The Carnegie Center for the Visual Arts was a tranquil environment Tuesday night.
Nine students sat in a circle, intently focused on both the subject and their sketchpads. As students took their pencils and charcoal to the paper, the room felt serene with only the sound of scribbles, strokes and continuous ambient music to fill the soundscape. The artists’ subject sat motionless, allowing the stillness of the moment to take the room captive. Every student’s sketchpad bore a different version of the same figure, reflecting the various artistic minds all at work.
The Studio, the student organization for art and design, hosted its second evening of figure drawing on Tuesday, Oct. 22. Alex Esbenshade, president of The Studio, said the event was designed to give students a concentrated opportunity to draw the human figure in a formal setting.
“Figure drawing is a great exercise in drawing what you see instead of what you know,” he said. “Drawing what you see is a great stepping stone to anything art related because it lends itself to what you notice in the world around you, which is a huge part of any art field.”
Amy Reisenweaver, vice president of The Studio, agrees.
“Figure drawing is very beneficial to both artists and designers because it helps us refine our drawing skills, especially drawing from life,” she said. “Drawing skills not only help artists and designers develop our sketching abilities but also expand our creativity and imagination.”
Led by Professor Aaron Gosser, the adviser for The Studio, the students drew the figure in several different poses, sometimes with only a few minutes on each pose. The evening’s subject, Lindsay McGee, said she enjoyed how new and different the experience was for her.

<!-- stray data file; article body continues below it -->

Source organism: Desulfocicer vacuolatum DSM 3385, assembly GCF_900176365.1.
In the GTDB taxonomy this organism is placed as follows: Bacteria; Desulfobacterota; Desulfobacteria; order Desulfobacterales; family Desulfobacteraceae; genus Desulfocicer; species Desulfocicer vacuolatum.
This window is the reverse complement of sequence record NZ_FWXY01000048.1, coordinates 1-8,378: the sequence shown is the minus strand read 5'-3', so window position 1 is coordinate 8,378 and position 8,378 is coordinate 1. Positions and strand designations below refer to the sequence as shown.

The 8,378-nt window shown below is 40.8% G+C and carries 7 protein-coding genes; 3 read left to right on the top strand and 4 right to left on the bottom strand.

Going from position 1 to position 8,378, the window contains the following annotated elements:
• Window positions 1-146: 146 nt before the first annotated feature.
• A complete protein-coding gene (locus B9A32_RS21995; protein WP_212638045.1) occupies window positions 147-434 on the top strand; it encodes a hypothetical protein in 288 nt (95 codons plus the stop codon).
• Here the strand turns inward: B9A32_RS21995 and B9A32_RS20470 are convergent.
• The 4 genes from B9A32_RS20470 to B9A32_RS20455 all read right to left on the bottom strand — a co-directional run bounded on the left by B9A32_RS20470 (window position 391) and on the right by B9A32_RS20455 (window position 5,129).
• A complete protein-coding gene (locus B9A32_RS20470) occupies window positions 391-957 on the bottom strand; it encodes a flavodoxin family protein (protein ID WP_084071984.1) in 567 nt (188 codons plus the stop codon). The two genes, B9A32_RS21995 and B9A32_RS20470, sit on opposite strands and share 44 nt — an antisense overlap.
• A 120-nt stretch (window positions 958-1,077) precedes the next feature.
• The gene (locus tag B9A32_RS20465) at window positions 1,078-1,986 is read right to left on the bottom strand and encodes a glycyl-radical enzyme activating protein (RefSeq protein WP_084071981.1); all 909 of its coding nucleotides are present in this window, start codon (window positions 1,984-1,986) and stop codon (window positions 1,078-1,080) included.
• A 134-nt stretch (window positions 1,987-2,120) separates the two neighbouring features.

“I was doing action poses, but I was still,” McGee said.
Esbenshade was surprised at how many people showed up at the first figure drawing event last month, he said.
“The event last month filled the space we provided plus one or two sitting on the floor,” Esbenshade said.
“It was encouraging to see so many students trek down to Carnegie for the event,” Reisenweaver said. “We probably would’ve been happy to have four or five students show up.”
Though fewer students showed up for the second figure drawing event, the room was still full, and the students who did come seemed to take the challenge with vigor. To cater to students’ interest, The Studio has plans to continue hosting figure drawing sessions during the year.
“The students are learning the value of life drawing skills,” Reisenweaver said, “and perhaps that it’s a bit harder than it seems.”
Though there was barely any conversation during the event, the students looked right at home and comfortable at the recently renovated art space. Carnegie was a site for artists to come together and enjoy their craft.
“It’s kind of a community thing,” Esbenshade said.